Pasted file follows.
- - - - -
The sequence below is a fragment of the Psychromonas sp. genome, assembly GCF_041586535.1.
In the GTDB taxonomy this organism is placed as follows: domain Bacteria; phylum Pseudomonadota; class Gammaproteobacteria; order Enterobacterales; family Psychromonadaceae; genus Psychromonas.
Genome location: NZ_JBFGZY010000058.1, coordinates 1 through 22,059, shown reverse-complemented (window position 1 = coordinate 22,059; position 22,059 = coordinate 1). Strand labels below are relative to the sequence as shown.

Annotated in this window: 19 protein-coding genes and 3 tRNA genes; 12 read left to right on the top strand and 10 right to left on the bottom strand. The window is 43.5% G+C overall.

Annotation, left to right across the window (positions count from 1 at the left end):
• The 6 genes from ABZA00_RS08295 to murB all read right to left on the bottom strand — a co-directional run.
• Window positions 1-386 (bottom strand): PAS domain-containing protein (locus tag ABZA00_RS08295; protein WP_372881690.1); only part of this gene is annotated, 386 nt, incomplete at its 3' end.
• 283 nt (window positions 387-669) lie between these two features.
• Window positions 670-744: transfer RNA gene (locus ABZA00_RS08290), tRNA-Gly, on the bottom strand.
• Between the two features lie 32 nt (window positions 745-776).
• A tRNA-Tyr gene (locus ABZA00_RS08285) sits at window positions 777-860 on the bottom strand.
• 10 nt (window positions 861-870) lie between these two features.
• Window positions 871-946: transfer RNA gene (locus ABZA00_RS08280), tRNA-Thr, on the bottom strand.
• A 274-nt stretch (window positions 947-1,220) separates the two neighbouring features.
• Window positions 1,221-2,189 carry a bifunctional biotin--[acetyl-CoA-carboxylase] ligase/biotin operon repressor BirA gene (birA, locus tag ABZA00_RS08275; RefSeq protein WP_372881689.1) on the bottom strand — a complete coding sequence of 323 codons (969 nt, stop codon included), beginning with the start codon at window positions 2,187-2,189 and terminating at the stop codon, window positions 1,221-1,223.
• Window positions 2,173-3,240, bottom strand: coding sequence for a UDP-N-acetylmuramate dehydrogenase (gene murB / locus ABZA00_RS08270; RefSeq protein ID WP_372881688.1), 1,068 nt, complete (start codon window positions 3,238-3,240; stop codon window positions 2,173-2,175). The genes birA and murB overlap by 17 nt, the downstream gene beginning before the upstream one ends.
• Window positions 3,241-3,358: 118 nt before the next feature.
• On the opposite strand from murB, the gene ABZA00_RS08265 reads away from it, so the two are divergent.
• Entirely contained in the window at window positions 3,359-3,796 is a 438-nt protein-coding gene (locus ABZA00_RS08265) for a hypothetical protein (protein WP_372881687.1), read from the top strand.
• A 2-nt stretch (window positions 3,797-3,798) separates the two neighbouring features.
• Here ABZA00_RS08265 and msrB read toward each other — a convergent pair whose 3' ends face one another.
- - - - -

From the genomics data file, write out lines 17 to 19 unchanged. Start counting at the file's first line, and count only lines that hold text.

• Window positions 3,241-3,358: 118 nt before the next feature.
• On the opposite strand from murB, the gene ABZA00_RS08265 reads away from it, so the two are divergent.
• Entirely contained in the window at window positions 3,359-3,796 is a 438-nt protein-coding gene (locus ABZA00_RS08265) for a hypothetical protein (protein WP_372881687.1), read from the top strand.